By Tom Ehrich
Of New York City’s 1,500-plus parks, my favorite might be Bryant Park, a 9.6-acre rectangle set behind the New York Public Library in Midtown Manhattan.
Gone are any vestiges of the park’s bad old days as a haven for drug users. Today, on a warm spring day, we bought food at Metro Cafe and stepped off 42nd Street and joined a crowd of office workers lingering at small tables.
Soon the park will offer Monday night movies on its lawn, as well as a mass yoga class and freestyle laying-about. Office workers will bring laptops and tablets to use the park’s free wi-fi as a second office. Not the quietest workspace, but still remarkably freeing.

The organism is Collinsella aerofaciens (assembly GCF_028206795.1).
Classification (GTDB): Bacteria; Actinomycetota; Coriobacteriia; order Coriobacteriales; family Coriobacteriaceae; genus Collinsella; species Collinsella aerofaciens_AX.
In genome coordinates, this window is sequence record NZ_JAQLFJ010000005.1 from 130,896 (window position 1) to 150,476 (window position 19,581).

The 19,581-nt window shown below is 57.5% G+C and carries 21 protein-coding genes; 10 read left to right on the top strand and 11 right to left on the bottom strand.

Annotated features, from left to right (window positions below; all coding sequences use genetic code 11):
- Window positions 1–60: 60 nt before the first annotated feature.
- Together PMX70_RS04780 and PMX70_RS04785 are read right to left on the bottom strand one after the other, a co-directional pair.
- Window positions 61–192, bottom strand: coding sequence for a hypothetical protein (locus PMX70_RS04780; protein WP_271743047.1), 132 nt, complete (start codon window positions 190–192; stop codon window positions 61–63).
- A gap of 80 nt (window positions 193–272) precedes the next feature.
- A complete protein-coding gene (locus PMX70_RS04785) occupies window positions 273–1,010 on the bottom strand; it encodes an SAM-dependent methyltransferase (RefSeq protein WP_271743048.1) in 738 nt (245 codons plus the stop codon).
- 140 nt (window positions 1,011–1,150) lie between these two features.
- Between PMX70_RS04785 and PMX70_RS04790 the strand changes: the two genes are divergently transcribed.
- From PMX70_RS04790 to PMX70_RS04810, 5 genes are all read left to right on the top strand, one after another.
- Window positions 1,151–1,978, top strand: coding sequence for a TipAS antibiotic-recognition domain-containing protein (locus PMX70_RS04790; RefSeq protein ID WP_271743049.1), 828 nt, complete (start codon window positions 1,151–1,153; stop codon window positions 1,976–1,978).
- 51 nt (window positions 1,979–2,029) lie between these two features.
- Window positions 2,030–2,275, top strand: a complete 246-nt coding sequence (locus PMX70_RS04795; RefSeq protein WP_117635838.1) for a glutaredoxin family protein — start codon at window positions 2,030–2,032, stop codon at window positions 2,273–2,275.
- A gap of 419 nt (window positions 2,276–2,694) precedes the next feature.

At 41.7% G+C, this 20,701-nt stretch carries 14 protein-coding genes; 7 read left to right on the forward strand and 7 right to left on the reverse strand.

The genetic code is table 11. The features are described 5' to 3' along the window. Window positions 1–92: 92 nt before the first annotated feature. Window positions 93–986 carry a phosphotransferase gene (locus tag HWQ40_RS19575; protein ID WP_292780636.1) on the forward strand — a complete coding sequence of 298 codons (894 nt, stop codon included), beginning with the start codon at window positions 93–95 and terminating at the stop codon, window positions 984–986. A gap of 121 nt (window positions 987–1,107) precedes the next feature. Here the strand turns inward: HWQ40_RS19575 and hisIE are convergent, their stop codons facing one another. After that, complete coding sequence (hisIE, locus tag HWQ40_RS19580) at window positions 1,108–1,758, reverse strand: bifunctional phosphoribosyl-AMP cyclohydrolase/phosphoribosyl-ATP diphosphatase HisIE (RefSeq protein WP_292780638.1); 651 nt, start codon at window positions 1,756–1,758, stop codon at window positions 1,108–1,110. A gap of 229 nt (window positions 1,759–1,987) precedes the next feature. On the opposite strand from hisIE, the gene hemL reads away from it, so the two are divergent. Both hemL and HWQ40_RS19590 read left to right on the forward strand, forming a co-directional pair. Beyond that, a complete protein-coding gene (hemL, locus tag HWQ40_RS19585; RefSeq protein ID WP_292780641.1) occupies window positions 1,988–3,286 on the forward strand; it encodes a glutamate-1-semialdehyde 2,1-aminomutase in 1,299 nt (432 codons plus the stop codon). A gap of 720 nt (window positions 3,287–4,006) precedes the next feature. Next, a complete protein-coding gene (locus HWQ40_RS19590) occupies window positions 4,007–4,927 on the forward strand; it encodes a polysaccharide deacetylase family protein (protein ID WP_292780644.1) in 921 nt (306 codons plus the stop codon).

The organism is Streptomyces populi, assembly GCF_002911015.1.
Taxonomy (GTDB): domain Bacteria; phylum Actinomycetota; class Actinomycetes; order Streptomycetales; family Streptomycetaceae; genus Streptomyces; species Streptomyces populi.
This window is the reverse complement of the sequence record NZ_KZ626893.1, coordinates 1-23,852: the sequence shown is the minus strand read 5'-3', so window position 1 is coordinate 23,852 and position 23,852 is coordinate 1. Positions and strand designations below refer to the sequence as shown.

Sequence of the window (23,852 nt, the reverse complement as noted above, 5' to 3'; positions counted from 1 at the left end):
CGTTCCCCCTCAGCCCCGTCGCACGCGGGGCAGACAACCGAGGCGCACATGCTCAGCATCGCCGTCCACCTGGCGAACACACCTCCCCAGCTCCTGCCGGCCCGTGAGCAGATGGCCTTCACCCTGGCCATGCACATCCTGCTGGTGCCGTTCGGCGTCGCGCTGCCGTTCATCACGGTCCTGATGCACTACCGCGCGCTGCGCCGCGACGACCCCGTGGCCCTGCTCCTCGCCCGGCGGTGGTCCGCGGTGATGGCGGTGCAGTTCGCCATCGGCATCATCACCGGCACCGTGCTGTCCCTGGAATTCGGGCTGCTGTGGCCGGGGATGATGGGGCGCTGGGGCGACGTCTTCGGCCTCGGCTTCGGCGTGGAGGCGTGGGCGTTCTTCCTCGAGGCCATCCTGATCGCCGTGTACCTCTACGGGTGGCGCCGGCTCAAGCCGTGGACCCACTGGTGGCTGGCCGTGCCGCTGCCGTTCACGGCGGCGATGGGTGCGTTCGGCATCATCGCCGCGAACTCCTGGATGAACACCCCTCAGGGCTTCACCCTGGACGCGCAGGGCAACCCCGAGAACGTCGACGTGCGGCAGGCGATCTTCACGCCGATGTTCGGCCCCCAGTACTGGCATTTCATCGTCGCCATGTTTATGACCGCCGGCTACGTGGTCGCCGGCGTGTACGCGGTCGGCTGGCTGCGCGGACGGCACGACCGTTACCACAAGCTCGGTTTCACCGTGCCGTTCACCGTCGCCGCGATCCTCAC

I especially like walking briskly through the park on my way to work. It feels like a touch of Paris — still empty, though on its way to being the most densely occupied park in the world.
The urge toward freedom is built deeply into us. Even in urban congestion, we find places where we can see the sky, feel grass, laze about, and talk about something other than business.
Architectural historians refer to Grand Central Terminal as “New York’s cathedral.” But I think our worship space is actually the parks that enable us to be ourselves, honest before God.